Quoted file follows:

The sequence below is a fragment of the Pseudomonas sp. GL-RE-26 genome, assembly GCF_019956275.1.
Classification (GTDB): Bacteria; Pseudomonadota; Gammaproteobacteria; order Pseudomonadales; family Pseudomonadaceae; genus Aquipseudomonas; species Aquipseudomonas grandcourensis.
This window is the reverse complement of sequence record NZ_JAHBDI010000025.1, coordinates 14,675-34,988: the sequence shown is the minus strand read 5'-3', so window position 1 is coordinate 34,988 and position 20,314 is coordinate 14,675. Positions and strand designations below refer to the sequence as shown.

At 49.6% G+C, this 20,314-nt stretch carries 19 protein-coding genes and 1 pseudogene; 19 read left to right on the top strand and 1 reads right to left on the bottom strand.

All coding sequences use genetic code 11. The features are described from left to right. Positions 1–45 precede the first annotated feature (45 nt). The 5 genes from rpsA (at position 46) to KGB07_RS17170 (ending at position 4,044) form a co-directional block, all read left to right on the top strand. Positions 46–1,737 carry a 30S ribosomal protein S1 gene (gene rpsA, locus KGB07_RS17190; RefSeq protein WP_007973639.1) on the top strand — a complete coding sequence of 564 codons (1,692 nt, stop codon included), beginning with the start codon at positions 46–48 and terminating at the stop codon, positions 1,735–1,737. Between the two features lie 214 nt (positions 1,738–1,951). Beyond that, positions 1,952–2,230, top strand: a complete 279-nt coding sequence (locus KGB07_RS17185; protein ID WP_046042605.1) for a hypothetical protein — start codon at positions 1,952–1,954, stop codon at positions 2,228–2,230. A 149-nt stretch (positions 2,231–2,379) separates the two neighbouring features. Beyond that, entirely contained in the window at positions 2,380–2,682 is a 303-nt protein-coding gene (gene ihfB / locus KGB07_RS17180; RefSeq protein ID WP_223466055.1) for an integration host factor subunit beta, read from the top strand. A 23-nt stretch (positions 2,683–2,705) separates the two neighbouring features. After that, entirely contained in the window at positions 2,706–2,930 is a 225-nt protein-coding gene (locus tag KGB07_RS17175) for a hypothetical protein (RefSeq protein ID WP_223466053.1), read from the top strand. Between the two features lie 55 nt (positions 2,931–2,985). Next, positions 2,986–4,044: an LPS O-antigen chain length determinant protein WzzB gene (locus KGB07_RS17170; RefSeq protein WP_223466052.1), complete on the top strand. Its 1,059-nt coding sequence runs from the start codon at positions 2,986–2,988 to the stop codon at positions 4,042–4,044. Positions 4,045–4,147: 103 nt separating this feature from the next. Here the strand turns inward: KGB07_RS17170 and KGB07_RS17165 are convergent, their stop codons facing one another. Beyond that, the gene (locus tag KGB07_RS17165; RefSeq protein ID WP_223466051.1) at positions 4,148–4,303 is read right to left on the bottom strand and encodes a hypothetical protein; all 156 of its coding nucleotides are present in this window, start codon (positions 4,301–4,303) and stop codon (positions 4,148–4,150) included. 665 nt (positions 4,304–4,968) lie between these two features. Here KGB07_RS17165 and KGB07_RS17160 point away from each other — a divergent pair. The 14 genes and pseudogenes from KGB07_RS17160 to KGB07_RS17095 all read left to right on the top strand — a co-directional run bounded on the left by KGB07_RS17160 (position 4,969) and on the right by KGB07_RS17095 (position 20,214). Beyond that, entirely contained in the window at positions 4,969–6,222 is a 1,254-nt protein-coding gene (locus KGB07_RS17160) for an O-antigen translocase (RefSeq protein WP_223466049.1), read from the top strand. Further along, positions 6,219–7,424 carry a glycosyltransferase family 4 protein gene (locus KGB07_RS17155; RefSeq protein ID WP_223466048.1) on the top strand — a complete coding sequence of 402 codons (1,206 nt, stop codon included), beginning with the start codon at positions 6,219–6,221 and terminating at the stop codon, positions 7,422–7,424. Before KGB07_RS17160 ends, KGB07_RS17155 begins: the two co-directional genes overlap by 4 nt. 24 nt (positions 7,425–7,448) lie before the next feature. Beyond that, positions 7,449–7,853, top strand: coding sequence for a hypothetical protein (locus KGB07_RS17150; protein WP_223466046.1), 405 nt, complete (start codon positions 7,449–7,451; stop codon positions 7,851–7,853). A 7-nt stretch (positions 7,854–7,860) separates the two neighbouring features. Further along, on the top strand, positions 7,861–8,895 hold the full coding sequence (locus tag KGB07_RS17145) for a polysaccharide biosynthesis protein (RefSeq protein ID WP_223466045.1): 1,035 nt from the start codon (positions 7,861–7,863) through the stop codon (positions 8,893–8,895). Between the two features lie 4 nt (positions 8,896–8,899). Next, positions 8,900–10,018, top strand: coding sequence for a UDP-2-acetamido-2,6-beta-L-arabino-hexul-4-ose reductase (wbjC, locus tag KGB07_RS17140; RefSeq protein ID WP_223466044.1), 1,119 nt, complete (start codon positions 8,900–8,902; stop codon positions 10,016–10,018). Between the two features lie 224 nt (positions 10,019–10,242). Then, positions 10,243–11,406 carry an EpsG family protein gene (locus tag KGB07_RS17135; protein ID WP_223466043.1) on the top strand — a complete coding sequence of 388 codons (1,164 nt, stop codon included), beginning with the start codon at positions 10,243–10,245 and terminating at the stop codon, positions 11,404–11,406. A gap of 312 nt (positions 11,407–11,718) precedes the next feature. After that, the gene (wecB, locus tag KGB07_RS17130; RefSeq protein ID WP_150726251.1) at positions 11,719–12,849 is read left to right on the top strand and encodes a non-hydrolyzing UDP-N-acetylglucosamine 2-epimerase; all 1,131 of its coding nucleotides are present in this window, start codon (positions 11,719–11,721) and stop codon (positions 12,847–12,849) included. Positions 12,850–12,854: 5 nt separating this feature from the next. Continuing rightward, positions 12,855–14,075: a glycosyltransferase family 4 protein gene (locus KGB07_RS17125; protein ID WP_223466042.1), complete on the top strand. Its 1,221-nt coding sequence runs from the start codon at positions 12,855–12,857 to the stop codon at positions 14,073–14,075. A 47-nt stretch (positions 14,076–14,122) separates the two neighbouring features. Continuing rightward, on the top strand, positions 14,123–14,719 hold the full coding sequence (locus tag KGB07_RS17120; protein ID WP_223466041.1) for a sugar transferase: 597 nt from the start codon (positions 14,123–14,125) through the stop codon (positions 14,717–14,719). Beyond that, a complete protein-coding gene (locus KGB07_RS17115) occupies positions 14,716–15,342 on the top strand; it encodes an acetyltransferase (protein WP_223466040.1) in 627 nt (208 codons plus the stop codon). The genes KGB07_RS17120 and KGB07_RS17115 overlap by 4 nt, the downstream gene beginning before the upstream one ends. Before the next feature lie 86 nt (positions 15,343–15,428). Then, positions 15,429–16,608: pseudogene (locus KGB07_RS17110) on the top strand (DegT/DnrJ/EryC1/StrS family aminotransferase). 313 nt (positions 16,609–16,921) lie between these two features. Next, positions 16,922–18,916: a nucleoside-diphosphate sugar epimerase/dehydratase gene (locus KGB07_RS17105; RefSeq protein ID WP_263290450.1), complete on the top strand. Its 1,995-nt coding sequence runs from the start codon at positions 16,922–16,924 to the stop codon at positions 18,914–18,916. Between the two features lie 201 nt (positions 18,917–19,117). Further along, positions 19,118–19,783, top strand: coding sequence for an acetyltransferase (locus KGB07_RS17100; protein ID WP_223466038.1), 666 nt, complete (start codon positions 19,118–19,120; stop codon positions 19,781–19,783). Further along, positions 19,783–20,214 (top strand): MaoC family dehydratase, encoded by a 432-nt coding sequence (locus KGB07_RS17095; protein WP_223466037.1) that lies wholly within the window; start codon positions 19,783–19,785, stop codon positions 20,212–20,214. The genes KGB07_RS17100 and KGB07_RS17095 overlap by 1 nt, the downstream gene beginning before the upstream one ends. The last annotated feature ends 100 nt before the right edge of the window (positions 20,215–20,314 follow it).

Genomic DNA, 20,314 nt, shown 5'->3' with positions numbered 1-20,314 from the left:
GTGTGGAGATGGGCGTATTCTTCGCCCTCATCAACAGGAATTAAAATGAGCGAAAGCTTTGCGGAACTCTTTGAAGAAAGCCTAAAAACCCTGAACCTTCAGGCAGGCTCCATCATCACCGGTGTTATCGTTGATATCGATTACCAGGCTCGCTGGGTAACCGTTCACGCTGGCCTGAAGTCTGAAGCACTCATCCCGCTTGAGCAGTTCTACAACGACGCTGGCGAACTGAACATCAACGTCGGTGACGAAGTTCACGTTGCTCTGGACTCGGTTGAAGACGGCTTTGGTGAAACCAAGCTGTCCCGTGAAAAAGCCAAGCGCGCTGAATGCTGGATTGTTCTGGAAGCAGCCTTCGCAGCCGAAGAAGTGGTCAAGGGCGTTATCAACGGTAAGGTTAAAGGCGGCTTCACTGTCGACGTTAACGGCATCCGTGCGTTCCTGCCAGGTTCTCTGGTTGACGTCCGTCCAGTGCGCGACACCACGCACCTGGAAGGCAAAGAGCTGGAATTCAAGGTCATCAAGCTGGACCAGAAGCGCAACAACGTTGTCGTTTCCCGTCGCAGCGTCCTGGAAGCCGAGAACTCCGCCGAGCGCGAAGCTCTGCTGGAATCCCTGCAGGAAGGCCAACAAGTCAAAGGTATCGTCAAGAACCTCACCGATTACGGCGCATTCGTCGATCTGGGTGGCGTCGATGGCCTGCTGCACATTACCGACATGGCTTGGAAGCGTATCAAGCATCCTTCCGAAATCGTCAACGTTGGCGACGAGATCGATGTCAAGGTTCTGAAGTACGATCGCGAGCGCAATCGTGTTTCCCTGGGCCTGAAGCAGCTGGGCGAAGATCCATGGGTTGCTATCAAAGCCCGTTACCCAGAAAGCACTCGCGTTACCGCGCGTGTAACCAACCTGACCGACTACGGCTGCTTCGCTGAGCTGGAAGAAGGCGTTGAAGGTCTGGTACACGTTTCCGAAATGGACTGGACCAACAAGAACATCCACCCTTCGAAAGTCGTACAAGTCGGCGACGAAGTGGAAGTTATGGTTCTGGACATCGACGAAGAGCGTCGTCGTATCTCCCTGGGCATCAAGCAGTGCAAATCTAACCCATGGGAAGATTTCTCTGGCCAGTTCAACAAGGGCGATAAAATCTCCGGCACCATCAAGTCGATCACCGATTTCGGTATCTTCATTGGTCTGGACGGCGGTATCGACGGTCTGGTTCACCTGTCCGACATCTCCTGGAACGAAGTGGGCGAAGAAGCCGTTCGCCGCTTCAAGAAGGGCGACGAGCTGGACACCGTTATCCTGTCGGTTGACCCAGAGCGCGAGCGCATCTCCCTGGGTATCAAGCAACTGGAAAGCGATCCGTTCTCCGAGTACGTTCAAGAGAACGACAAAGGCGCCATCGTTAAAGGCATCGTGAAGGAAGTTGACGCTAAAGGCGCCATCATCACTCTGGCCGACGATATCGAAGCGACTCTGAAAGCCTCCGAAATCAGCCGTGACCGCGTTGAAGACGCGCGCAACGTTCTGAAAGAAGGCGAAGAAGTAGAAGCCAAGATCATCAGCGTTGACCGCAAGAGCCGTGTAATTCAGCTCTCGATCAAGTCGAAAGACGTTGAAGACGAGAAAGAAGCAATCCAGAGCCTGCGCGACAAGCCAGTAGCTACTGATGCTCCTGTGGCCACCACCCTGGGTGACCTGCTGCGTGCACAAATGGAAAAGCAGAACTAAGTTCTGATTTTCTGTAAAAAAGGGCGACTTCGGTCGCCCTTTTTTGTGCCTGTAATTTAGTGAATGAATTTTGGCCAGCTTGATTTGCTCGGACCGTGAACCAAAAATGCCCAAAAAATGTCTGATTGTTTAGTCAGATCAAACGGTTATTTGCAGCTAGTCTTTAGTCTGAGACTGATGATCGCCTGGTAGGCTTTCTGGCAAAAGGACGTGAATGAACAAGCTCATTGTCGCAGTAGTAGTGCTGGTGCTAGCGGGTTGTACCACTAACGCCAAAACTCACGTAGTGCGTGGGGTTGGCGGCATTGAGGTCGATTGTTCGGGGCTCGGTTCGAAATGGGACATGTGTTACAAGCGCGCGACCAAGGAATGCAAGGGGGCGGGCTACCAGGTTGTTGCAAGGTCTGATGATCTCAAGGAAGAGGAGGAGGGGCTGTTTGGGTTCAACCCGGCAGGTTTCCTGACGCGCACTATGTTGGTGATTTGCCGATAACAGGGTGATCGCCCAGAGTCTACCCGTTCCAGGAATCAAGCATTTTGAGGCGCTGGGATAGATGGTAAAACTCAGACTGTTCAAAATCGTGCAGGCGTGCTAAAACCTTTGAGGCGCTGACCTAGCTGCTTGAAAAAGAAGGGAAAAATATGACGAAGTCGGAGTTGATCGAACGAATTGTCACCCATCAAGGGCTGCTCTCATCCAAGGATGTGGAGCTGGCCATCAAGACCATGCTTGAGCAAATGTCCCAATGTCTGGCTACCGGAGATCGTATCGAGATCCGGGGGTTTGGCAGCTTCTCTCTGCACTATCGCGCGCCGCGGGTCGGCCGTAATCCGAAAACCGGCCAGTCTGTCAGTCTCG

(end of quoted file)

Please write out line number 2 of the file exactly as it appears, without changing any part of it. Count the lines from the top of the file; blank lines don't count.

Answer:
Classification (GTDB): Bacteria; Pseudomonadota; Gammaproteobacteria; order Pseudomonadales; family Pseudomonadaceae; genus Aquipseudomonas; species Aquipseudomonas grandcourensis.